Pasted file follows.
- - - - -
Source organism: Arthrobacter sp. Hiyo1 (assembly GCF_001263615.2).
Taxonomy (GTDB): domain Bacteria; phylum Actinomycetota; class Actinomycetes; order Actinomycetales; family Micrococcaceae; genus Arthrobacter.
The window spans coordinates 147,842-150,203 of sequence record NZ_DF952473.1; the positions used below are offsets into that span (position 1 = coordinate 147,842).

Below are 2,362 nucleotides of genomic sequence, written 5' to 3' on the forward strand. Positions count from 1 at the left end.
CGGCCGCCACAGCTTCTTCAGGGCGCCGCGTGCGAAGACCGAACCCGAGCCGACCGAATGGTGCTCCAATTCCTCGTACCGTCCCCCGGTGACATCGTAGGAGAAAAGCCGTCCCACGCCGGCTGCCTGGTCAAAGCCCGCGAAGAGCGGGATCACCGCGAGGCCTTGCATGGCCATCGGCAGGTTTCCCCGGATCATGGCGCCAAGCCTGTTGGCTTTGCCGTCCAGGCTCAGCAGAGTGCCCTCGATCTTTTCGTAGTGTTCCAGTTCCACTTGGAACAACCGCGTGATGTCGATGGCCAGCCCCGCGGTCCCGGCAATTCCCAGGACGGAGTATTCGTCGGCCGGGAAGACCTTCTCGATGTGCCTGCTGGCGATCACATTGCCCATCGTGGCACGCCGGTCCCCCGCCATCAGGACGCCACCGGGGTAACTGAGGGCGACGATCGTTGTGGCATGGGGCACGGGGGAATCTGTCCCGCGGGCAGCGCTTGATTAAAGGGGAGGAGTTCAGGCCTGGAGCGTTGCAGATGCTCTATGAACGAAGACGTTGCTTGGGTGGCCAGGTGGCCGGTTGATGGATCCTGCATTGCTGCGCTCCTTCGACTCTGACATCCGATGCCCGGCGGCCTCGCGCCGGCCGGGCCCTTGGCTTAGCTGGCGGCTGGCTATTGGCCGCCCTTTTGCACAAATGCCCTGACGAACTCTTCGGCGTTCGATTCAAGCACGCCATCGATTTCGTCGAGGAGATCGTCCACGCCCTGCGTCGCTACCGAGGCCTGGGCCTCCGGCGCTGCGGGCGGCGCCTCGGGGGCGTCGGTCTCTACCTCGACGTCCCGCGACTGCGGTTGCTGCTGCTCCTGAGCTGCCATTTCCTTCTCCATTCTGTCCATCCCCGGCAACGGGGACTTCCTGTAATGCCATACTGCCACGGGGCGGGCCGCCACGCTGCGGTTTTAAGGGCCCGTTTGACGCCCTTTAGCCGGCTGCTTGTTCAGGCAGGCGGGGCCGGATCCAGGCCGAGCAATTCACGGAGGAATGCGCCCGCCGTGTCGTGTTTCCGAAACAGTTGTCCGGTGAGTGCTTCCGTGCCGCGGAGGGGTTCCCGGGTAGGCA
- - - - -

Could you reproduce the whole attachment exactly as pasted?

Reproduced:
Source organism: Arthrobacter sp. Hiyo1 (assembly GCF_001263615.2).
Taxonomy (GTDB): domain Bacteria; phylum Actinomycetota; class Actinomycetes; order Actinomycetales; family Micrococcaceae; genus Arthrobacter.
The window spans coordinates 147,842-150,203 of sequence record NZ_DF952473.1; the positions used below are offsets into that span (position 1 = coordinate 147,842).

Below are 2,362 nucleotides of genomic sequence, written 5' to 3' on the forward strand. Positions count from 1 at the left end.
CGGCCGCCACAGCTTCTTCAGGGCGCCGCGTGCGAAGACCGAACCCGAGCCGACCGAATGGTGCTCCAATTCCTCGTACCGTCCCCCGGTGACATCGTAGGAGAAAAGCCGTCCCACGCCGGCTGCCTGGTCAAAGCCCGCGAAGAGCGGGATCACCGCGAGGCCTTGCATGGCCATCGGCAGGTTTCCCCGGATCATGGCGCCAAGCCTGTTGGCTTTGCCGTCCAGGCTCAGCAGAGTGCCCTCGATCTTTTCGTAGTGTTCCAGTTCCACTTGGAACAACCGCGTGATGTCGATGGCCAGCCCCGCGGTCCCGGCAATTCCCAGGACGGAGTATTCGTCGGCCGGGAAGACCTTCTCGATGTGCCTGCTGGCGATCACATTGCCCATCGTGGCACGCCGGTCCCCCGCCATCAGGACGCCACCGGGGTAACTGAGGGCGACGATCGTTGTGGCATGGGGCACGGGGGAATCTGTCCCGCGGGCAGCGCTTGATTAAAGGGGAGGAGTTCAGGCCTGGAGCGTTGCAGATGCTCTATGAACGAAGACGTTGCTTGGGTGGCCAGGTGGCCGGTTGATGGATCCTGCATTGCTGCGCTCCTTCGACTCTGACATCCGATGCCCGGCGGCCTCGCGCCGGCCGGGCCCTTGGCTTAGCTGGCGGCTGGCTATTGGCCGCCCTTTTGCACAAATGCCCTGACGAACTCTTCGGCGTTCGATTCAAGCACGCCATCGATTTCGTCGAGGAGATCGTCCACGCCCTGCGTCGCTACCGAGGCCTGGGCCTCCGGCGCTGCGGGCGGCGCCTCGGGGGCGTCGGTCTCTACCTCGACGTCCCGCGACTGCGGTTGCTGCTGCTCCTGAGCTGCCATTTCCTTCTCCATTCTGTCCATCCCCGGCAACGGGGACTTCCTGTAATGCCATACTGCCACGGGGCGGGCCGCCACGCTGCGGTTTTAAGGGCCCGTTTGACGCCCTTTAGCCGGCTGCTTGTTCAGGCAGGCGGGGCCGGATCCAGGCCGAGCAATTCACGGAGGAATGCGCCCGCCGTGTCGTGTTTCCGAAACAGTTGTCCGGTGAGTGCTTCCGTGCCGCGGAGGGGTTCCCGGGTAGGCA